Pirelli factory death probe ordered tougher safety measures
ERJ staff report (BC)
Carlisle, UK – An investigation by the UK Health & Safety Executive (HSE) into the death of a worker at Pirelli’s Carlisle factory found that the company breached health and safety laws at the plant, reports In-Cumbria.
George Falder, a 48-year-old father of two, is believed to have “died within seconds” on 30 September 2012 after entering a steam autoclave for reasons yet unknown and being overcome by extreme heat.
The HSE found the factory to be operating correctly.
The incident prompted the temporary closure of the factory where 850 people work as police launched an investigation into what they first believed to be a suspicious death.
Police concluded no criminal acts had taken place. The inquest into Falder’s death has yet to be held.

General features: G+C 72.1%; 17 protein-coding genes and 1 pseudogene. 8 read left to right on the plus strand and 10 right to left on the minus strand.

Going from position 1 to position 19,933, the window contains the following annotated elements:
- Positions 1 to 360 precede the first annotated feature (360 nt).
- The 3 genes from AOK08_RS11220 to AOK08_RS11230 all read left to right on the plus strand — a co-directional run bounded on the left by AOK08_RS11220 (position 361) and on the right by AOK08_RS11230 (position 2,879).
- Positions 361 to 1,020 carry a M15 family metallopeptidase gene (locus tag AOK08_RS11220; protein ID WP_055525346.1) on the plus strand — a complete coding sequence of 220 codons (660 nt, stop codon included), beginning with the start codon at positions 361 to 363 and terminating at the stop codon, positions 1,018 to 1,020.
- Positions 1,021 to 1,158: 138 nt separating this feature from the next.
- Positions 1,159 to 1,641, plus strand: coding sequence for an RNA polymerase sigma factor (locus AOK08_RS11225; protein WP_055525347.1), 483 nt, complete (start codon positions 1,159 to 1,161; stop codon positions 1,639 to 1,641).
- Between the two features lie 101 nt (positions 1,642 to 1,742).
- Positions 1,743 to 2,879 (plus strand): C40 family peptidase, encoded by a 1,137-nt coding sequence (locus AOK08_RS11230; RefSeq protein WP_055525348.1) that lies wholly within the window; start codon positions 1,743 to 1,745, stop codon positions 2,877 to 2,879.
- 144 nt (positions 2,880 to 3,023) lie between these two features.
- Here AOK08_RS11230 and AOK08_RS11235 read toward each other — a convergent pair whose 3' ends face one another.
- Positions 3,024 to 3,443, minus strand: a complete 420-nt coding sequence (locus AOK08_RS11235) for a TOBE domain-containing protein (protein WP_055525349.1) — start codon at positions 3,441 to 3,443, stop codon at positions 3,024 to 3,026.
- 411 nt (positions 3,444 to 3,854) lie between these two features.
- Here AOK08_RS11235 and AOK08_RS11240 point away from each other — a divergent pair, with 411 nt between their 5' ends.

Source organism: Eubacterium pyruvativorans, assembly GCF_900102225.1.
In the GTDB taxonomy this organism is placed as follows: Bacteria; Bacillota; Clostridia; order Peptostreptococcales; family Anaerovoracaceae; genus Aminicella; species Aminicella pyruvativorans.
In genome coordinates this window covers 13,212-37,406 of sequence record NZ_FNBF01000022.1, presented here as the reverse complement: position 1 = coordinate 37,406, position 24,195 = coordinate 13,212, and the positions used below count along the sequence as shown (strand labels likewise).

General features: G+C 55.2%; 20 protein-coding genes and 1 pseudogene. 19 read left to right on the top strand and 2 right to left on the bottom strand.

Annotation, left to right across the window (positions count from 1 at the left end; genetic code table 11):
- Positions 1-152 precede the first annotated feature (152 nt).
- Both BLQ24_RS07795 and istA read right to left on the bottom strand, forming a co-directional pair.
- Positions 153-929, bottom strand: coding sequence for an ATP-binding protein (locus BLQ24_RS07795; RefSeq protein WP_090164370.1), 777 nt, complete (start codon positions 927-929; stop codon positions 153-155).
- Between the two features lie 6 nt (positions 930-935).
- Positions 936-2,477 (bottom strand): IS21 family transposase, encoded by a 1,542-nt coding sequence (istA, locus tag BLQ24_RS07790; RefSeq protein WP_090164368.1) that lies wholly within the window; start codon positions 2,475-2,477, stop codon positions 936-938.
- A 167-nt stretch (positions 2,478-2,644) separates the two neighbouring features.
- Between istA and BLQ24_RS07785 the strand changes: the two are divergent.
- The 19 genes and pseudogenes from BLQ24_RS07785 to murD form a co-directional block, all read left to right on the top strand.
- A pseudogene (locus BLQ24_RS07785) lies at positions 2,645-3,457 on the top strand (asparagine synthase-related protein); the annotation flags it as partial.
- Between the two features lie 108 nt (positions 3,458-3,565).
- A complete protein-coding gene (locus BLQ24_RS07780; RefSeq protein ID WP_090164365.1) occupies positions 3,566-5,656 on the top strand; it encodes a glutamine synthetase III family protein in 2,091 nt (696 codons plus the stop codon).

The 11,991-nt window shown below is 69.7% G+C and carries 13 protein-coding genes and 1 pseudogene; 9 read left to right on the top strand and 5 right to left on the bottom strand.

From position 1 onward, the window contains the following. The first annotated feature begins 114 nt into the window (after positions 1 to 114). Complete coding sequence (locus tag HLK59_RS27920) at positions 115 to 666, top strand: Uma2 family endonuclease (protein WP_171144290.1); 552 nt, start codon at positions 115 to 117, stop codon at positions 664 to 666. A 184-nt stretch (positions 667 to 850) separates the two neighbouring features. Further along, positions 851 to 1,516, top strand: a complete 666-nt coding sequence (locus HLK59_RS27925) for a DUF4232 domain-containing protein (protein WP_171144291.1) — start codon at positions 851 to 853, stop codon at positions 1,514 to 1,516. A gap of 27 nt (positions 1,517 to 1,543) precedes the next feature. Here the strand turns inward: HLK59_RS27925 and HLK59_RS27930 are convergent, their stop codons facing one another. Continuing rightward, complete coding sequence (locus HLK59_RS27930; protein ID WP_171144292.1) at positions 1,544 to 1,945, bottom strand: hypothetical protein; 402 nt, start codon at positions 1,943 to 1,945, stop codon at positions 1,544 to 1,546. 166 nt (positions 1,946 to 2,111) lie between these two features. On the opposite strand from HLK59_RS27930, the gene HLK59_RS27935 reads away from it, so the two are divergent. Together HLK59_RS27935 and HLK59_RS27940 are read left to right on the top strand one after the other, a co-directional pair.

HSE officers found:
• Pirelli had failed to assess the risks of the autoclave, which was not designed to be entered. Temperatures could reach as high as 150°C.
• Procedures were not in place to prevent such an incident.
• There was a “failure to prepare suitable and sufficient arrangements for the rescue of persons from the autoclave in Mini-factory 2 in the event of an emergency.”
• There was a “failure to ensure so far as is reasonably practicable the safety of persons entering or working in the autoclave in Mini-factory 2”.
The firm was given 28 days to improve health and safety procedures surrounding the autoclave, which it did.
A Pirelli spokesman said: “There is an ongoing investigation into the matter. Until such investigation has been completed and the coroner's inquest held, Pirelli remains unable to make any comment, but its safe [sic] to say that we are fully co-operating with the investigation."
An HSE spokesman said that following its investigations of deaths or serious injuries, prosecutions could be brought.
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